President Bush (center) greets Israeli Prime Minister Ehud Olmert (left) and Palestinian President Mahmoud Abbas at the beginning of the Middle East peace summit in Annapolis, Md., on Tuesday.

Chip Somodevilla/Getty

Israeli and Palestinian representatives at a Mideast peace conference reached an agreement Tuesday to begin new negotiations toward the creation of an independent Palestinian state.

President Bush presented the joint statement from Israeli Prime Minister Ehud Olmert and Palestinian President Mahmoud Abbas to top officials from more than 40 countries, including Arab nations, attending the meeting in Annapolis, Md.

"In furtherance of the goal of two states — Israel and Palestine — living side by side in peace and security, we agree to immediately launch good-faith bilateral negotiations in order to conclude a peace treaty, resolving all outstanding issues, including all core issues, without exception, as specified in previous agreements," said the statement read by Bush.

Meeting Next Month

The document laid out a specific timetable for the negotiations, with the first meeting scheduled for Dec. 12. The statement said the negotiations will be "vigorous, ongoing and continuous," with a goal of reaching a deal by the end of 2008.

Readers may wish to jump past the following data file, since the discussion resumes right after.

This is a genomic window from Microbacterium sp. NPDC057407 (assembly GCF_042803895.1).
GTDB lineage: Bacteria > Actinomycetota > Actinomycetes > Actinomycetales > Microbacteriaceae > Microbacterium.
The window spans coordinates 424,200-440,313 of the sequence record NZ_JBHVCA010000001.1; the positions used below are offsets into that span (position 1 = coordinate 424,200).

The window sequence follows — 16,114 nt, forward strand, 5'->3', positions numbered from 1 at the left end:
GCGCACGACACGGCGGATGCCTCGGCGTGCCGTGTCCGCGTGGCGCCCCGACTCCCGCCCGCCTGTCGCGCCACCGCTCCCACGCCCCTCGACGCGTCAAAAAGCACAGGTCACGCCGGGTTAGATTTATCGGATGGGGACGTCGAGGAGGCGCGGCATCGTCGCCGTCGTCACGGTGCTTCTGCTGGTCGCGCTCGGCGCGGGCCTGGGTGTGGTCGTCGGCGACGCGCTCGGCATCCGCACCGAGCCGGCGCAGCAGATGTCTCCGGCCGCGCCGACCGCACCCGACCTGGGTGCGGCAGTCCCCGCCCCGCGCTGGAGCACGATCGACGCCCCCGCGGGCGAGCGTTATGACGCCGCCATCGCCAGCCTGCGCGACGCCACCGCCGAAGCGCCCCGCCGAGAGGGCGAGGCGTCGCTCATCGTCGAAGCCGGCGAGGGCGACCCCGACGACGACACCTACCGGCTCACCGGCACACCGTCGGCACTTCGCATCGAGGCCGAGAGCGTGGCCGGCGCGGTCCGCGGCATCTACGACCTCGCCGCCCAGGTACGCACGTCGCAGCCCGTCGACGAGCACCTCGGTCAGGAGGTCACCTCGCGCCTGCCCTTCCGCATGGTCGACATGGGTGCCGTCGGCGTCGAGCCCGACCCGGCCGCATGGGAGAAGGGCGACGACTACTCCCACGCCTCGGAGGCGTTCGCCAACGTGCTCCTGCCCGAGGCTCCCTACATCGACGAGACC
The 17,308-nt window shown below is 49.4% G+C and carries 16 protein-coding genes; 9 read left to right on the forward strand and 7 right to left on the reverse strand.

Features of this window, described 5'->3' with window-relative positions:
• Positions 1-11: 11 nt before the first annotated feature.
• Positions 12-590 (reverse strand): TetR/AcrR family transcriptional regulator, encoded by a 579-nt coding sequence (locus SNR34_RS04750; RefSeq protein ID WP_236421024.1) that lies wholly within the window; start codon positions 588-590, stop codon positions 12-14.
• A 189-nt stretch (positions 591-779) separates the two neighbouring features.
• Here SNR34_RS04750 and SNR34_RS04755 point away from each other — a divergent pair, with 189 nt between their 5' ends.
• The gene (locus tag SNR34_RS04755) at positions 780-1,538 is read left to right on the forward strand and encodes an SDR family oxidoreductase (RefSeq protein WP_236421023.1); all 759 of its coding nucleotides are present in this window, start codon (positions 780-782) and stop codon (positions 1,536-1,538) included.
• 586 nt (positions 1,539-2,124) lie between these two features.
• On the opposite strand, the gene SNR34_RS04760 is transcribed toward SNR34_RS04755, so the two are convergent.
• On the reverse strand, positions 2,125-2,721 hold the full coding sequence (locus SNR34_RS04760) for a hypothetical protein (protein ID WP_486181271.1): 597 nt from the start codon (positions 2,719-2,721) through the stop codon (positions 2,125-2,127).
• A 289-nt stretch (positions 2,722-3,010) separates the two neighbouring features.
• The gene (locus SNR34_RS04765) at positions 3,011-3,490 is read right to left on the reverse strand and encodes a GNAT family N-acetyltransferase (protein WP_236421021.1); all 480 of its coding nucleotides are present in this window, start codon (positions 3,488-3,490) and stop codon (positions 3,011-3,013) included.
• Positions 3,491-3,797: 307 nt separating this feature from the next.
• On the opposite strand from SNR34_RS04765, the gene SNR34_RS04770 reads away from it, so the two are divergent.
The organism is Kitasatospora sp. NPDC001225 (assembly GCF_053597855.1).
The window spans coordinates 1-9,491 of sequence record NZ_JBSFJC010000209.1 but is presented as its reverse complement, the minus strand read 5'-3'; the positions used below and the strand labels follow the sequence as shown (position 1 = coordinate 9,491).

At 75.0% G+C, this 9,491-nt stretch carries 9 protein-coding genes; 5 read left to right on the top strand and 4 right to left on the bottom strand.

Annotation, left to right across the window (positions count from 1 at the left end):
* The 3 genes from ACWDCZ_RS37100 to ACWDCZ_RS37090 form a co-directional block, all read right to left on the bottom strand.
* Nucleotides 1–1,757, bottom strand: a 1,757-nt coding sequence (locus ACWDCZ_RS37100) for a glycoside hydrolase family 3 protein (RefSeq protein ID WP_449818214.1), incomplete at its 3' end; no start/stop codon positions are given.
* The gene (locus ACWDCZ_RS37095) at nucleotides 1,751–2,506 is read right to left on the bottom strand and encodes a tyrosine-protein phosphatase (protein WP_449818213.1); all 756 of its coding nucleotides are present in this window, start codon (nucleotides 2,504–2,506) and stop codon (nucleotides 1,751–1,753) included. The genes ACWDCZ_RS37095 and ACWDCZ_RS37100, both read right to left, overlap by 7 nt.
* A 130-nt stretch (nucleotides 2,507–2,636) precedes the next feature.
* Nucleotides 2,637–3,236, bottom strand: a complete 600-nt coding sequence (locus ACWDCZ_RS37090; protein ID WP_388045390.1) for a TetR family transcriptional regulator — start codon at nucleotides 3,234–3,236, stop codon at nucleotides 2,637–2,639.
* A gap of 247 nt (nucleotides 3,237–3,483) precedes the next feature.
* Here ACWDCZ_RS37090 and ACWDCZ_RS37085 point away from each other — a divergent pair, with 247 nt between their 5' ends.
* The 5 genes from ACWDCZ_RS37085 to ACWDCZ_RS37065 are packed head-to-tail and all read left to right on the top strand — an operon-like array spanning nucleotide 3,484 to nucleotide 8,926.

Permanent steering committees from each side will be set up to meet throughout the process. Olmert and Abbas also agreed to meet in person biweekly.

"We express our determination to bring an end to bloodshed, suffering and decades of conflict between our peoples; to usher in a new era of peace, based on freedom, security, justice, dignity, respect and mutual recognition; to propagate a culture of peace and nonviolence; to confront terrorism and incitement, whether committed by Palestinians or Israelis," the statement said.

"Today, Palestinians and Israelis each understand that helping the other to realize their aspirations is the key to realizing their own, and both require an independent, democratic, viable Palestinian state," Bush said.

He said both sides need to do their part to make the process work.

The Palestinians "must show the world they understand that while the borders of a Palestinian state are important, the nature of a Palestinian state is just as important," Bush said.

The Israelis "must show the world that they are ready to ... bring an end to the occupation that began in 1967 through a negotiated settlement," he added.

International Support